According to the cold conception the philosopher is involved in nothing more than perspicuously representing the structure of the relevant language games, and the grammatical differences between them. There is, then, no reason to think that language has a unity as a whole (it is just a collection of independent language-games); the philosopher has no business characterizing that unity. To do so would be to look for the essence of language- which is ruled out by Wittgenstein’s method. If one is confused about the use of a concept and if someone then attempts to clear up that confusion, it will be assumed that one already speaks a language full blown (it is important to note that Wittgenstein has the exact same concern in PI 120). And so, Phillips argues that by refusing to acknowledge that an attempt to characterize the unity or generality of language is intelligible, supporters of the cold conception of philosophy are in fact “occluding a precondition of their own enterprise” (Mulhall, 2007: 17). That is, the unity of language is a precondition of speaking at all. In trying to clear up a confusion about the possibility of discourse there is no way to perspicuously represent language as a whole, additionally, it seems senseless to talk about language as a whole as confused (Phillips 49).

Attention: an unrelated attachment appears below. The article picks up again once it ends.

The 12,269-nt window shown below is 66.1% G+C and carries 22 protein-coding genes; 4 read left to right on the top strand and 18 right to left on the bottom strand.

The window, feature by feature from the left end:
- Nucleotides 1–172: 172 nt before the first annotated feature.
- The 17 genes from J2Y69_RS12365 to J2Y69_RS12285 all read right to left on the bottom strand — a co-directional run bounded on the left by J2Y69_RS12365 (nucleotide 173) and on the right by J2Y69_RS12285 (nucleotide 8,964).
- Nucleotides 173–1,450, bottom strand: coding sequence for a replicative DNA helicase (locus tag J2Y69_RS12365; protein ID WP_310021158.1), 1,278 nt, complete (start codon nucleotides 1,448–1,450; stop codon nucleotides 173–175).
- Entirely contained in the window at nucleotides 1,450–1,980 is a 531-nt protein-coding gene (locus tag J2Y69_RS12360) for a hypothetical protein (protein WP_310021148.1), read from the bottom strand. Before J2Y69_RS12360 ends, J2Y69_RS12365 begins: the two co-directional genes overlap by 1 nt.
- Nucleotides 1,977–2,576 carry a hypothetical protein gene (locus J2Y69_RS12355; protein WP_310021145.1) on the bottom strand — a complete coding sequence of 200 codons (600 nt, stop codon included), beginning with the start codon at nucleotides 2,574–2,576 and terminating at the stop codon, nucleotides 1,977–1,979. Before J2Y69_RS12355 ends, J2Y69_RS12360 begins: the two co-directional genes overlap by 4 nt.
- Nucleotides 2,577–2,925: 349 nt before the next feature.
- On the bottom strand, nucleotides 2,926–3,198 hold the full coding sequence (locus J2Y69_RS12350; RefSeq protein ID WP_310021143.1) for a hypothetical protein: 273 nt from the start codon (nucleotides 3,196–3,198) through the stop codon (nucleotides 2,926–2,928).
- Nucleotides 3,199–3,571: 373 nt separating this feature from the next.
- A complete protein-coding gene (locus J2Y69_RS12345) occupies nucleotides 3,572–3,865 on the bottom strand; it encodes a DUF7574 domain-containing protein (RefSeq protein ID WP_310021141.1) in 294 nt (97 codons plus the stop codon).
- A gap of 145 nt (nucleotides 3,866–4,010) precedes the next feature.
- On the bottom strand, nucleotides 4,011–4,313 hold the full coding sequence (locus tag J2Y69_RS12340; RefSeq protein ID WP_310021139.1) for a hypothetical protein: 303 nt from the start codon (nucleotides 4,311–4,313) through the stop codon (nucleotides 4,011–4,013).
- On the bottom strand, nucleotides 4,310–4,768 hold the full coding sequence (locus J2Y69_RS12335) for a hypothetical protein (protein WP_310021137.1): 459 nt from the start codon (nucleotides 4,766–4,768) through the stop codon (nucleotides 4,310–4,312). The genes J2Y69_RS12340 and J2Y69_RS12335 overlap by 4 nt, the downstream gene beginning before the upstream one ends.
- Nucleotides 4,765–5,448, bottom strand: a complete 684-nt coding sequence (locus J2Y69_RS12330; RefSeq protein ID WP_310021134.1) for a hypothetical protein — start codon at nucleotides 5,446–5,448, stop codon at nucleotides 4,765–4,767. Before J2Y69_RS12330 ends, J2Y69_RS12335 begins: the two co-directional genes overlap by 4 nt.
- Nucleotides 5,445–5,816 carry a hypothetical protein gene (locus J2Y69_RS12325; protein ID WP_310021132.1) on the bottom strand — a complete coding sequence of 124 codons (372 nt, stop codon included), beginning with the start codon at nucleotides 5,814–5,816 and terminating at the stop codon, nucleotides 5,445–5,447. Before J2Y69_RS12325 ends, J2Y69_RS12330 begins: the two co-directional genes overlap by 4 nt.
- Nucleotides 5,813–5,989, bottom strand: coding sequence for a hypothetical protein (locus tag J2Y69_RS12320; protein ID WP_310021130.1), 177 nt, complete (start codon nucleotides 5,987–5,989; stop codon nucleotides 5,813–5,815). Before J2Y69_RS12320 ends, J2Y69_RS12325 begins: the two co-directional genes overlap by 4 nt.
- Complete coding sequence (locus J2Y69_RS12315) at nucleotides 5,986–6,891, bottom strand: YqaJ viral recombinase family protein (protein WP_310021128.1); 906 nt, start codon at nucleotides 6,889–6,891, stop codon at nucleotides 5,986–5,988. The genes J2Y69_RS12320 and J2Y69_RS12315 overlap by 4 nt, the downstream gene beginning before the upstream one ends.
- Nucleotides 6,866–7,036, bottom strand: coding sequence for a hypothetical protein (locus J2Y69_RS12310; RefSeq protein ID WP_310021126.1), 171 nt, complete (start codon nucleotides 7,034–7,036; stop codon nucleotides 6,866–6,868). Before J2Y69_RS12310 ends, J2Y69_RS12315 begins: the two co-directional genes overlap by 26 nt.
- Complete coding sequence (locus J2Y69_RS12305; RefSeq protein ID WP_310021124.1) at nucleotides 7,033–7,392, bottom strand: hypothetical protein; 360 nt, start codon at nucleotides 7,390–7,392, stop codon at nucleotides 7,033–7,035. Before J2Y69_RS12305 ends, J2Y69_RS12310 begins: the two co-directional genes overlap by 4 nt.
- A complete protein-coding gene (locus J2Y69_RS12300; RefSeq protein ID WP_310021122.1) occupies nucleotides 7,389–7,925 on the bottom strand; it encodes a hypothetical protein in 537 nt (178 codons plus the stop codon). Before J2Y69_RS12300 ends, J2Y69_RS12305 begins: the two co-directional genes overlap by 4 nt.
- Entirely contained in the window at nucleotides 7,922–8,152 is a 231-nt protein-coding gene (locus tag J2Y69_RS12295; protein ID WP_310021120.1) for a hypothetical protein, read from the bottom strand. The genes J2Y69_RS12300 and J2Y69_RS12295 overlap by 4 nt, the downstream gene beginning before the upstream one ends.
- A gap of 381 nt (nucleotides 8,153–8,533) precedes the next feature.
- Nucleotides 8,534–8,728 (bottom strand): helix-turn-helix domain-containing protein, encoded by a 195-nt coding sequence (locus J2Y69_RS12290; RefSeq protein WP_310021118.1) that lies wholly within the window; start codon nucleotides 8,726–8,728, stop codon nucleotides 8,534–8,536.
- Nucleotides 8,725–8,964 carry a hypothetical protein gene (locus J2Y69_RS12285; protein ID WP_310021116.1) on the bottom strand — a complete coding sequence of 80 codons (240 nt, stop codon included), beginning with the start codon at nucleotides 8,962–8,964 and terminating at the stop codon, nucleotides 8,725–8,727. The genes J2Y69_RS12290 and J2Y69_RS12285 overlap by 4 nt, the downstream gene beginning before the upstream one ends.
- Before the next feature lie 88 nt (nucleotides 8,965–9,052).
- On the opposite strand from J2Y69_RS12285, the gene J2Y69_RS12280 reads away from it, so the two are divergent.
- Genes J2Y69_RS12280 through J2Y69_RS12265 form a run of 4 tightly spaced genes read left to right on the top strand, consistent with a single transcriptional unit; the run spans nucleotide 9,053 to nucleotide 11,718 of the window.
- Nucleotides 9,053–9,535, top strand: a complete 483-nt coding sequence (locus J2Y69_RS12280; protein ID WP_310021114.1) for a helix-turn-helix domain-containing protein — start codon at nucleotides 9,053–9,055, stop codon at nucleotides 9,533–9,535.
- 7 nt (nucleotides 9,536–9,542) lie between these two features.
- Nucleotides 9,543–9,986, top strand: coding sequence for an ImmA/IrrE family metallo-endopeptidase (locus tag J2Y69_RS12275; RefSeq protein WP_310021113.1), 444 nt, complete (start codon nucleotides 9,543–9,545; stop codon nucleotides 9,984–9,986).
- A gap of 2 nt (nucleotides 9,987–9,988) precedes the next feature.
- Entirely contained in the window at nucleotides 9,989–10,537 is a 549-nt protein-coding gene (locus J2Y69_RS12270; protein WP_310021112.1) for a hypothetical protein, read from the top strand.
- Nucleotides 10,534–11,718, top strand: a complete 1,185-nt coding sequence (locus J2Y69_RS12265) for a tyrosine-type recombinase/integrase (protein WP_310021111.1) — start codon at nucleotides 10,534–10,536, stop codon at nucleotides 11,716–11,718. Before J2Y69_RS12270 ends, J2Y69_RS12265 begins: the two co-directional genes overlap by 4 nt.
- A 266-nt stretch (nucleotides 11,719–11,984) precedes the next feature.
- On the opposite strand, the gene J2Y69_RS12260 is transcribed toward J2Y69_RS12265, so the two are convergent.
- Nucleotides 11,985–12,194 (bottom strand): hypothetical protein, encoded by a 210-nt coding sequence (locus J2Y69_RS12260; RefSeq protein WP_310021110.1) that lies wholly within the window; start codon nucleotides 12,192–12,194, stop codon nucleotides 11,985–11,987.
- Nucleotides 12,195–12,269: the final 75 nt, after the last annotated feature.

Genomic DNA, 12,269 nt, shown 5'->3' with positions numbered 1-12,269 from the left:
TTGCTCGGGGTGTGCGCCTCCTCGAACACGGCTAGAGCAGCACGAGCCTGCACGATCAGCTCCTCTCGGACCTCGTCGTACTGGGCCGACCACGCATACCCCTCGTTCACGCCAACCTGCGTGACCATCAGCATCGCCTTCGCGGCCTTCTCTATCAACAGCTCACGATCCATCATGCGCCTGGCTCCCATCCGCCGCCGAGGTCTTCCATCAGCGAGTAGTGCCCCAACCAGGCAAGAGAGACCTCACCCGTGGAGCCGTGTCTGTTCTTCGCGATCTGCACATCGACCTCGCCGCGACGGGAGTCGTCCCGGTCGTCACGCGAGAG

So, Phillips thinks then that there is a positive task for philosophy, namely, contemplating the possibility and reality of discourse. Although contemplative philosophy does not offer any new knowledge of reality, it offers nonetheless some kind of new positive understanding of it. In Philosophy’s Cool Place, unfortunately, it is very hard to see what Phillips’ means by this. As Stephen Mulhall writes, “the most frustrating aspect of this book is that Phillips gives little positive substance to his idea of reality of discourse” and Timo Koistinen shares this sentiment (qtd. in Koistinen 2011: 345). The cold/therapeutic conception of philosophy would see Phillips’ question about the possibility of discourse as one about the concepts ‘language,’ ‘speaking,’ and ‘saying something.’ So, to clarify the concept of language we would simply give perspicuous representation of the way the word ‘language’ is used. Now, here Philips thinks we are presupposing our ability to speak and our ability to use words to say something and yet denying the unity of our discourse which allows us to do these things. However, there is no paradox here; as Wittgenstein writes